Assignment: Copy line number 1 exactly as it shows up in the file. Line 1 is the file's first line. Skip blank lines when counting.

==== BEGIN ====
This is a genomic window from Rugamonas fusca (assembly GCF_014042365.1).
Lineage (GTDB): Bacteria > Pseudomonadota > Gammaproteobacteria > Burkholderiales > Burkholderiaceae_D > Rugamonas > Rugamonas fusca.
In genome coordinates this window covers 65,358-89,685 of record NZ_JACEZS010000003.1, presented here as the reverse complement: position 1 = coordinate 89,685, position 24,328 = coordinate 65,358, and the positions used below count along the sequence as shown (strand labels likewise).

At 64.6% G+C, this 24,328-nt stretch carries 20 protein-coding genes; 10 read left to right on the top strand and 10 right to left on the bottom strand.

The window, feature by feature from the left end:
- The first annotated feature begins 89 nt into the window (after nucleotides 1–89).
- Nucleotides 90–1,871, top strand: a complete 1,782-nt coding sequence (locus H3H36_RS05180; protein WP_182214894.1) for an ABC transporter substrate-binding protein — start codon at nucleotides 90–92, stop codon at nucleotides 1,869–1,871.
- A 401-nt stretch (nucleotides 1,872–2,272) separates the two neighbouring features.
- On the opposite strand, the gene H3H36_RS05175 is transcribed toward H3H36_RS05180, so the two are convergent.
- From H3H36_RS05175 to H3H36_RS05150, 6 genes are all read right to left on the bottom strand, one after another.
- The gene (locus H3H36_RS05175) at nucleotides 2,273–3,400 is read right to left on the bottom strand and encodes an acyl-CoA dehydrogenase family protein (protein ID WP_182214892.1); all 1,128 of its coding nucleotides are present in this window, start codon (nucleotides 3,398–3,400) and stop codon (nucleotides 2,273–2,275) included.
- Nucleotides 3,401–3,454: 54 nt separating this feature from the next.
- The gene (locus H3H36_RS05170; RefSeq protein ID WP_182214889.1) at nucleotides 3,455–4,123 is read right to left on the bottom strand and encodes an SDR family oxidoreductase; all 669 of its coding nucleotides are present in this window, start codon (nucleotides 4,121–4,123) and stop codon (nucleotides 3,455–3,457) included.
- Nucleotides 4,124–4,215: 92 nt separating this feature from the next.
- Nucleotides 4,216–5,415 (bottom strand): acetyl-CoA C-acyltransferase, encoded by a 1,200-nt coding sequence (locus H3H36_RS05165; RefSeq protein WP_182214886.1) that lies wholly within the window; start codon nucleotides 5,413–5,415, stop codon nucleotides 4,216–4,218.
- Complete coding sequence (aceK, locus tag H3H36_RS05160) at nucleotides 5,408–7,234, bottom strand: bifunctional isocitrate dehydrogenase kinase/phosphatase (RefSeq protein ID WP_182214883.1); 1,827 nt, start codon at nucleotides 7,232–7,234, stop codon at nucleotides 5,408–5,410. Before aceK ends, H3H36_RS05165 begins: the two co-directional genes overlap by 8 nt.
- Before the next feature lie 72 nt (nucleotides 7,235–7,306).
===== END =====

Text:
This is a genomic window from Rugamonas fusca (assembly GCF_014042365.1).